I begin with a disclaimer: I am not a writer of genre Romance.
This likely says more about me than it does about genre Romance, and really, for a while I thought that I would write Romance. It could’ve gone that way; my reading, ‘way back when mass market paperbacks cost 35, 45, 60 U.S. cents, was split between SF and Romance, with a hearty side of Mystery.
At that time, Romance was pretty much all relationship, all the time; and SF was pretty much action-adventure with some cool shiny things tossed in for squee, and relationships both few and shallow. Obviously, this over-simplifies, but grant that the past is a distant country and we did things differently there.
What I found as a reader, ‘way back then, was that each genre was wanting in something that I did want — more action in the love story, and more love in the action story. It could, as I said, have gone either way when I finally uttered that Fateful and Explosive Sentence “I can do better than that!” which graduates Readers to Writers. But, when I landed, I came down on the side of SF, and have ever since plotted to include relationships (not just romantic relationships) in my work.
It might have been that the action-adventure in SF that seduced me, but I think, now, that I knew subconsciously even as a proto-writer that I could not do my best work under the constraints of HEA.
For those who are not Romance readers, “HEA” means “Happily Ever After” and it was for many years the mandated Romance novel ending. I have been on Romance writer lists where the HEA is often a topic of intense conversation. I think that perhaps the field is expanded enough now — and enough of the newer writers who came down on the Romance side of the equation had a love of SF/F or action-adventure — that there is a little give, some room for ambiguous endings.
Notice that I say ambiguous. In genre literature it is of course one of the writer’s goals to leave the reader wanting more of this. Therefore, a story that ends “and then they all died” (while apparently appealing to a certain subset of readers) really isn’t the way to go if the writer envisions a long-term career.
Ideally, a genre story gives the reader hope for the future, and a nice kick of satisfaction — the hero and heroine pledge their love; the murderer is discovered; the world is saved — each according to its own peculiar and particular rules.
Ideally, the ending of any particular story is predicated by everything that has gone before. The ending ought not devalue the characters, nor their sacrifices and lessons. This is why (IMNSHO) not all stories can have happy endings.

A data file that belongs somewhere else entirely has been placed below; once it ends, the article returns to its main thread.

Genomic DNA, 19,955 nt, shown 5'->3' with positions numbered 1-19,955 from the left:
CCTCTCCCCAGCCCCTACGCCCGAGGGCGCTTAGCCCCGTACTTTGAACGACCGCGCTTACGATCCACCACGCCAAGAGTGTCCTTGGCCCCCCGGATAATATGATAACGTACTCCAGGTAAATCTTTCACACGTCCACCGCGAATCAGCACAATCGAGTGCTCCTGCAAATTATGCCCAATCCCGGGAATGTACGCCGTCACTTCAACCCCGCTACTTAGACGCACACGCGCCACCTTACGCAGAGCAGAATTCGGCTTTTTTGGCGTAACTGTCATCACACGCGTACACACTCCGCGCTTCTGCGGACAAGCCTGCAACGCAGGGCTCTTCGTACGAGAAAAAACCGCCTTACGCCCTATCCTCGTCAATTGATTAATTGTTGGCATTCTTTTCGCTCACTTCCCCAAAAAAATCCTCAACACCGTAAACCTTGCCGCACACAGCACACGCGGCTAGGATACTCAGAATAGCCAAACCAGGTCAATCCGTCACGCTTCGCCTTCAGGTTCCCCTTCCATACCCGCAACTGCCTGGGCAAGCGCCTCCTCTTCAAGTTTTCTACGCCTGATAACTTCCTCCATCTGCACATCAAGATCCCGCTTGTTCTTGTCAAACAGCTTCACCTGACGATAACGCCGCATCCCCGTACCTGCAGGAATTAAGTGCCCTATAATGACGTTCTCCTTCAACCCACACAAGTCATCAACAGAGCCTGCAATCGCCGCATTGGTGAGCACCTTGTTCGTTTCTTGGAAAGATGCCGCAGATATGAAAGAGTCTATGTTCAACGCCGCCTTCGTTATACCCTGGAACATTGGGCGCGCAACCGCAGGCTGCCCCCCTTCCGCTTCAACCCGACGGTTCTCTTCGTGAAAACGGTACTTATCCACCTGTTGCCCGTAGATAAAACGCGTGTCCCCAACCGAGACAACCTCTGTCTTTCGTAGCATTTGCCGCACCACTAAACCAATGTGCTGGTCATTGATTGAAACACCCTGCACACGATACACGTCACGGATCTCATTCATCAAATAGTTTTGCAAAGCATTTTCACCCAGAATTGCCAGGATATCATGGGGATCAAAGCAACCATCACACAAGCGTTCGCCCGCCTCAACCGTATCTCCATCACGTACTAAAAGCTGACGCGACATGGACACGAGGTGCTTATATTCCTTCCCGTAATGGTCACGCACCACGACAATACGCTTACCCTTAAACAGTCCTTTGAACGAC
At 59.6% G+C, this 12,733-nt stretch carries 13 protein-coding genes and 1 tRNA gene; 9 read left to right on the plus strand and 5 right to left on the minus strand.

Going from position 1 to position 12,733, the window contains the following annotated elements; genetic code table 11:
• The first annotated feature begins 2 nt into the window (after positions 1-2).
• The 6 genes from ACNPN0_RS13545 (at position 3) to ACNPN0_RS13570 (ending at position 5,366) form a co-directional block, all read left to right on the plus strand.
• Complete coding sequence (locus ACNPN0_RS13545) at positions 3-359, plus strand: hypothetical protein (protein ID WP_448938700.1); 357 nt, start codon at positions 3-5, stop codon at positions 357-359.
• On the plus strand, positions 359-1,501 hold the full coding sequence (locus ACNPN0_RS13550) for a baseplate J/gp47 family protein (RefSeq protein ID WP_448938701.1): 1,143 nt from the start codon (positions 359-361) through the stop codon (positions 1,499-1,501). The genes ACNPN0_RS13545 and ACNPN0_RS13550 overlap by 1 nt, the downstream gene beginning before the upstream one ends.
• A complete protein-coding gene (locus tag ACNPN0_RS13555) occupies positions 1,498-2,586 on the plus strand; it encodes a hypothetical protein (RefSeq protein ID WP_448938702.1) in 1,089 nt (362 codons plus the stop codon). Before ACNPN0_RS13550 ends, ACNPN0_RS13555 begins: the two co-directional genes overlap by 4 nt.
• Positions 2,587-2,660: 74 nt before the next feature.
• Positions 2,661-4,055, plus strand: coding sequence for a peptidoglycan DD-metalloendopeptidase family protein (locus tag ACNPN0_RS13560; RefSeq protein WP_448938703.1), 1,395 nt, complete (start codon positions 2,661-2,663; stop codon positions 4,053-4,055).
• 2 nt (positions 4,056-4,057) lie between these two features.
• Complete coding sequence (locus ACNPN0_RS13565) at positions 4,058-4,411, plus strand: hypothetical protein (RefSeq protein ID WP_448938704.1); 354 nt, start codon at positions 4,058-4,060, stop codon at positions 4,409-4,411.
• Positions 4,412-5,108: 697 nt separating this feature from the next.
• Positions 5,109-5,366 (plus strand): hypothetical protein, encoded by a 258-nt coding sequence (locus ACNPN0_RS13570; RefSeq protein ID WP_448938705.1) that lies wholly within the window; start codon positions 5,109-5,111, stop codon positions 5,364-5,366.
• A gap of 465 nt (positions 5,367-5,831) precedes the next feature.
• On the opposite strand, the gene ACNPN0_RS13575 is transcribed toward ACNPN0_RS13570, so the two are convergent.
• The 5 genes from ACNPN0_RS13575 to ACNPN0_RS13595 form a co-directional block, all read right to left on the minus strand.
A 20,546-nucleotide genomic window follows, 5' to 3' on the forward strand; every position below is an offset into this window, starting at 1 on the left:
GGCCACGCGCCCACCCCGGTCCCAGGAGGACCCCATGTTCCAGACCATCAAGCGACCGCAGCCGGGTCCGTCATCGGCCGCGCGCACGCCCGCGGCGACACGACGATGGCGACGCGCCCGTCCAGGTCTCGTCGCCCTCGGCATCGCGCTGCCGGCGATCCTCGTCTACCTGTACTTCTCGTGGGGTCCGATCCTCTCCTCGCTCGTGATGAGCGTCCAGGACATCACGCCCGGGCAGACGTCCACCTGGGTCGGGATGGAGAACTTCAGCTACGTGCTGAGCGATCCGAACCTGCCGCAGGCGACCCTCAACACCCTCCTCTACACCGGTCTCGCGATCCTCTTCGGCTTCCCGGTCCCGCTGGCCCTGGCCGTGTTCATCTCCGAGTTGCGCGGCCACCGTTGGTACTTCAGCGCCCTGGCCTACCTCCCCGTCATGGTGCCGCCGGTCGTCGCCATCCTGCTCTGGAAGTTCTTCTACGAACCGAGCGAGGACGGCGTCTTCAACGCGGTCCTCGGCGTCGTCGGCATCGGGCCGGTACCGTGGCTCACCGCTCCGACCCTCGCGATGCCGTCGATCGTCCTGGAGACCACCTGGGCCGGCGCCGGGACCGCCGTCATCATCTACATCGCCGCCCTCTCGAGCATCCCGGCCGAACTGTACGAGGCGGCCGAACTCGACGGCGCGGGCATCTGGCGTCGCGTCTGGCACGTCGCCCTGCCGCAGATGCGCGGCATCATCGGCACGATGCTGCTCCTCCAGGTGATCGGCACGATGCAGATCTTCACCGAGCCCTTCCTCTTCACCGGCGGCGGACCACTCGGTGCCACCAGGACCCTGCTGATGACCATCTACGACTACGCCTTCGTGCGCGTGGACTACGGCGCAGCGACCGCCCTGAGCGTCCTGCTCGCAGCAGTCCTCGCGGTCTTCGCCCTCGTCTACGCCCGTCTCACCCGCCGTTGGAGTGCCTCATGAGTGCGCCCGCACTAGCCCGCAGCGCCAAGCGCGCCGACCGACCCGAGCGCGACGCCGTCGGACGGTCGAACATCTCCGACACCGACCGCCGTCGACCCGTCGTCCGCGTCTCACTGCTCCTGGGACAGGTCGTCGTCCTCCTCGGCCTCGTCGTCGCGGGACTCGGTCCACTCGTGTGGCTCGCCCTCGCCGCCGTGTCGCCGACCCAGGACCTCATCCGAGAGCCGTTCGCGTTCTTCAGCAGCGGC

I was on a panel discussing SF Romance and Romantic SF at Oasis. One of the very interesting questions posed by the moderator was how each of the panelists made their characters worthy of a happy ending.
This is a question that makes sense to a Romance writer, and to Romance readers. The characters will have a happy ending; it’s mandated by the form. Therefore an important part of the tension of the story is how the reward will be earned.
In SF — and in Fantasy — it is by no means certain that the characters will achieve a personal happy ending. They may do everything “right,” grow morally and spiritually; be brave, upstanding, true; see the resolution of their efforts fulfilled — and still be denied a Happy Ever After with the love(s) of their life.
I personally believe that this is. . .truer, and more resonant. Sadly, I have read SF Romances (Science Fiction written from the stance of the conventions of the Romance genre) where the mandated HEA warped the entire shape of the story and negated everything that the characters had achieved.
In Romantic Science Fiction (Science Fiction that includes a strong Romance sub-plot while adhering to the conventions of the SF genre), the lovers may part, if the plot so demands, perhaps to meet again — or not — when their respective work is done, thus allowing the character’s growth to continue beyond the end of the story.
One of the many interesting things said by my co-panelists at Oasis was the observation by Gennita Low, who writes espionage romances, that she tries to give her characters a happy ending, while realizing that — given the nature of her characters, in this example a professional assassin — the happy ending cannot be forever, or even, perhaps, for very long.
This felt true to me. “And they lived happily ever after, for as long as they could,” is something I can accept, as a reader, and as a writer.
Notice that the Liaden Universe® novels tend to deliver “And they lived happily ever after, for as long as they could,” endings. Given our characters, and the lives they lead, it does sometimes happen that a major character will die. We try to keep these deaths to a minimum, and to handle them as respectfully as possible — by which I mean, as the character would have wished. But! Our characters know they live dangerously, and they know that sometimes things Just Go Horribly Wrong. On more than one occasion one character or another has given voice to a variation of, “Life isn’t safe; people die here.” Which is something that we all know to be true.
As a writer, I would say that this knowledge increases the tension for the characters and for the reader, but it’s certainly not something that I could get away with in a HEA mandated Romance novel.
So, that’s why I write SF/F, and why I’m interested in the shift toward a middle ground, as Romance woos SF and SF tries to commit to relationships.